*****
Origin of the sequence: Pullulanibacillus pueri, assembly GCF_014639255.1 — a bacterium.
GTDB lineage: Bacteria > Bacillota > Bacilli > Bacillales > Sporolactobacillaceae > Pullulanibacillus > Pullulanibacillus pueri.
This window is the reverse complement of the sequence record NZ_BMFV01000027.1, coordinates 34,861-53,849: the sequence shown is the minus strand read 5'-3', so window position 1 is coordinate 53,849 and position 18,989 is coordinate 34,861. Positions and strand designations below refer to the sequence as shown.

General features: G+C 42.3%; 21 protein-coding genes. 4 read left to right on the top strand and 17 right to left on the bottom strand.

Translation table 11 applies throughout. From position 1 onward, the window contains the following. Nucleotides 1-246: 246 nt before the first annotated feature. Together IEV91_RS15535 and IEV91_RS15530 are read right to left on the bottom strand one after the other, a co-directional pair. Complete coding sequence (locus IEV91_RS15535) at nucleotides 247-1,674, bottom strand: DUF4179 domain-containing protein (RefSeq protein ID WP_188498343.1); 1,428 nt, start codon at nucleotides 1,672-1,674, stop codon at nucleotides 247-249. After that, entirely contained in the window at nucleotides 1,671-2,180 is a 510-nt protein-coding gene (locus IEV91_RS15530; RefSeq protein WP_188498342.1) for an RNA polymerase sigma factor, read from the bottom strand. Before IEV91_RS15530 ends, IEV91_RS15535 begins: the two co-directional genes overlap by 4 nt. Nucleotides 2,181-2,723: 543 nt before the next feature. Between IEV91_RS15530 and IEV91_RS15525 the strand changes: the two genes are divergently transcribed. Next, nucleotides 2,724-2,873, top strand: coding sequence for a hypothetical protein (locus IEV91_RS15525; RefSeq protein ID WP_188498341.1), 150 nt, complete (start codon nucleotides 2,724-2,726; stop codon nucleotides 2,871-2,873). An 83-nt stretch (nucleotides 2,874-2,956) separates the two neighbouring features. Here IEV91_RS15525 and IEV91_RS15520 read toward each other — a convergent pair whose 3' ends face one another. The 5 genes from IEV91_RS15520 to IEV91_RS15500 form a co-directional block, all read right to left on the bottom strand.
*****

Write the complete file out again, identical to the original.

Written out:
Origin of the sequence: Pullulanibacillus pueri, assembly GCF_014639255.1 — a bacterium.
GTDB lineage: Bacteria > Bacillota > Bacilli > Bacillales > Sporolactobacillaceae > Pullulanibacillus > Pullulanibacillus pueri.
This window is the reverse complement of the sequence record NZ_BMFV01000027.1, coordinates 34,861-53,849: the sequence shown is the minus strand read 5'-3', so window position 1 is coordinate 53,849 and position 18,989 is coordinate 34,861. Positions and strand designations below refer to the sequence as shown.

General features: G+C 42.3%; 21 protein-coding genes. 4 read left to right on the top strand and 17 right to left on the bottom strand.

Translation table 11 applies throughout. From position 1 onward, the window contains the following. Nucleotides 1-246: 246 nt before the first annotated feature. Together IEV91_RS15535 and IEV91_RS15530 are read right to left on the bottom strand one after the other, a co-directional pair. Complete coding sequence (locus IEV91_RS15535) at nucleotides 247-1,674, bottom strand: DUF4179 domain-containing protein (RefSeq protein ID WP_188498343.1); 1,428 nt, start codon at nucleotides 1,672-1,674, stop codon at nucleotides 247-249. After that, entirely contained in the window at nucleotides 1,671-2,180 is a 510-nt protein-coding gene (locus IEV91_RS15530; RefSeq protein WP_188498342.1) for an RNA polymerase sigma factor, read from the bottom strand. Before IEV91_RS15530 ends, IEV91_RS15535 begins: the two co-directional genes overlap by 4 nt. Nucleotides 2,181-2,723: 543 nt before the next feature. Between IEV91_RS15530 and IEV91_RS15525 the strand changes: the two genes are divergently transcribed. Next, nucleotides 2,724-2,873, top strand: coding sequence for a hypothetical protein (locus IEV91_RS15525; RefSeq protein ID WP_188498341.1), 150 nt, complete (start codon nucleotides 2,724-2,726; stop codon nucleotides 2,871-2,873). An 83-nt stretch (nucleotides 2,874-2,956) separates the two neighbouring features. Here IEV91_RS15525 and IEV91_RS15520 read toward each other — a convergent pair whose 3' ends face one another. The 5 genes from IEV91_RS15520 to IEV91_RS15500 form a co-directional block, all read right to left on the bottom strand.